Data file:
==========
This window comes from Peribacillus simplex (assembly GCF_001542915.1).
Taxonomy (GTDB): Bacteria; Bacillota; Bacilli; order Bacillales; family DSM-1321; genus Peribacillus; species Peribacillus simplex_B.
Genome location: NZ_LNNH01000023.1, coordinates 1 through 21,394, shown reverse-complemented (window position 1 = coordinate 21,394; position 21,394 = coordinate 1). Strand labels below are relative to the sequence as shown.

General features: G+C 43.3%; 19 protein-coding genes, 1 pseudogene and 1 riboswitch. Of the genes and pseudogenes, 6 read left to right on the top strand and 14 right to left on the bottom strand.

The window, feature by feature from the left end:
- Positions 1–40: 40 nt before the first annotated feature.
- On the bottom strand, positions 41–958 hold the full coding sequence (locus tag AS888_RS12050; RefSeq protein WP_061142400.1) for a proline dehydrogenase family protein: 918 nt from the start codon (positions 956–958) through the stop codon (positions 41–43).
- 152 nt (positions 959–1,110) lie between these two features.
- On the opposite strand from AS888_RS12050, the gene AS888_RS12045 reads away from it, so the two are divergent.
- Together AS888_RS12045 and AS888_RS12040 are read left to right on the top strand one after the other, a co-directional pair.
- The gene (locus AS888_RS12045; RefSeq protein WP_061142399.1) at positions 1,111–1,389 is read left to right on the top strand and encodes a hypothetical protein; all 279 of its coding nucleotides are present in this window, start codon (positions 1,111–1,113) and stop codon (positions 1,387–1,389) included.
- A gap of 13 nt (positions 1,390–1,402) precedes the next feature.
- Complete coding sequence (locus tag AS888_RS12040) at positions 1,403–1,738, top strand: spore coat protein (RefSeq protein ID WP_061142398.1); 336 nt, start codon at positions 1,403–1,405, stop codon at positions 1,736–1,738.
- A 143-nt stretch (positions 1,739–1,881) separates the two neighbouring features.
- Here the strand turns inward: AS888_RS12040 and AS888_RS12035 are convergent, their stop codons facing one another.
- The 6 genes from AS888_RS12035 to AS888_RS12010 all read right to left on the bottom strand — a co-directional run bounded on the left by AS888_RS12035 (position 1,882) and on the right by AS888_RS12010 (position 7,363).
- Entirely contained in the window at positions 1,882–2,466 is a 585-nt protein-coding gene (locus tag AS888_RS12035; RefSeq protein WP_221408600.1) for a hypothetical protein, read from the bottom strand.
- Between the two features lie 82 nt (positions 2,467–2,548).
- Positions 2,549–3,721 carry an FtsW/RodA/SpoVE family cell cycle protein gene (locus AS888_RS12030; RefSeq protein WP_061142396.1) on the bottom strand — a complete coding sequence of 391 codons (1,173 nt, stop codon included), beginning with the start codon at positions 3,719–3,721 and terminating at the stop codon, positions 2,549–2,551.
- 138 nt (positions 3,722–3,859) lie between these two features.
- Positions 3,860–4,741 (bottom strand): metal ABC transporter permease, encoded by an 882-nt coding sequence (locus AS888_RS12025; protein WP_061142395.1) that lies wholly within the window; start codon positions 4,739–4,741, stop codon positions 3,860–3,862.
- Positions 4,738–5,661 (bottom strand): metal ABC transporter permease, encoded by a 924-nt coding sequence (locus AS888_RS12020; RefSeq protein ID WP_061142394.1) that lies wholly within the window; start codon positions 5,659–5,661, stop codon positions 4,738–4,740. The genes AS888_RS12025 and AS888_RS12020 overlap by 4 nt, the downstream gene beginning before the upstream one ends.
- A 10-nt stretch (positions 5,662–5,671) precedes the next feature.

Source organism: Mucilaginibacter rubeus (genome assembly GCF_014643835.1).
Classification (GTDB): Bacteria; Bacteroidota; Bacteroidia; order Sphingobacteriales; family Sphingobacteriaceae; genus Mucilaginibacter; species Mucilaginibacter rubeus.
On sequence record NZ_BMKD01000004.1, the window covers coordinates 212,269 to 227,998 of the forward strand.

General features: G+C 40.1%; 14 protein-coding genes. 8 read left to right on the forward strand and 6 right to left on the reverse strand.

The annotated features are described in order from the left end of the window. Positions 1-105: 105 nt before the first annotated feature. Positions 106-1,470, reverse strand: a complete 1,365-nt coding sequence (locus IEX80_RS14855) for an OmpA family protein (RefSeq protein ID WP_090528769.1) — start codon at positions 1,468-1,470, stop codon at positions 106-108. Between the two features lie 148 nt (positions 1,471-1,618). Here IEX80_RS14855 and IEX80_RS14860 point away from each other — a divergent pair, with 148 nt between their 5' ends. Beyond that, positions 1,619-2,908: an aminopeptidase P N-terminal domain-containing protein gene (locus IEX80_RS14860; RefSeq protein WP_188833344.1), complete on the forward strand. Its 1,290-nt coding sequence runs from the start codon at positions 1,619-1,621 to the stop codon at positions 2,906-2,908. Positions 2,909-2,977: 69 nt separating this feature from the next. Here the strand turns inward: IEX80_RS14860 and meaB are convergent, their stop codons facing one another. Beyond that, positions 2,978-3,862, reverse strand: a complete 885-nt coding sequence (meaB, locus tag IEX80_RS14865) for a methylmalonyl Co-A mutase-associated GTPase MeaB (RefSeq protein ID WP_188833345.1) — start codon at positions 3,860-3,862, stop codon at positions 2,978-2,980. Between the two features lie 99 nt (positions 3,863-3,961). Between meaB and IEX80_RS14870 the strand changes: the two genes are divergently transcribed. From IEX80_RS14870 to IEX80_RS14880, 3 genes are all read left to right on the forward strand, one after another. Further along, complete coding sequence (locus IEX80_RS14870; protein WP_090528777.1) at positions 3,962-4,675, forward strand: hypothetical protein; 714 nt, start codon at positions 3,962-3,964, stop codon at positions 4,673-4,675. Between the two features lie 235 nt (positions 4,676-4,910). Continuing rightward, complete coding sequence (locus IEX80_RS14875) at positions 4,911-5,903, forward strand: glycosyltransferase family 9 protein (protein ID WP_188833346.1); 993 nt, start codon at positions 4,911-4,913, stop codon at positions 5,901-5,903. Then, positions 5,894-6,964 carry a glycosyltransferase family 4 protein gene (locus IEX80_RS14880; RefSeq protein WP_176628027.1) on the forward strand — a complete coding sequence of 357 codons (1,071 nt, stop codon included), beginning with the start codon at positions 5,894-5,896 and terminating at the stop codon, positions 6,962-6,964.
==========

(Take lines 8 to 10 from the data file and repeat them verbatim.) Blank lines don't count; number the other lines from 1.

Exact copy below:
- 152 nt (positions 959–1,110) lie between these two features.
- On the opposite strand from AS888_RS12050, the gene AS888_RS12045 reads away from it, so the two are divergent.
- Together AS888_RS12045 and AS888_RS12040 are read left to right on the top strand one after the other, a co-directional pair.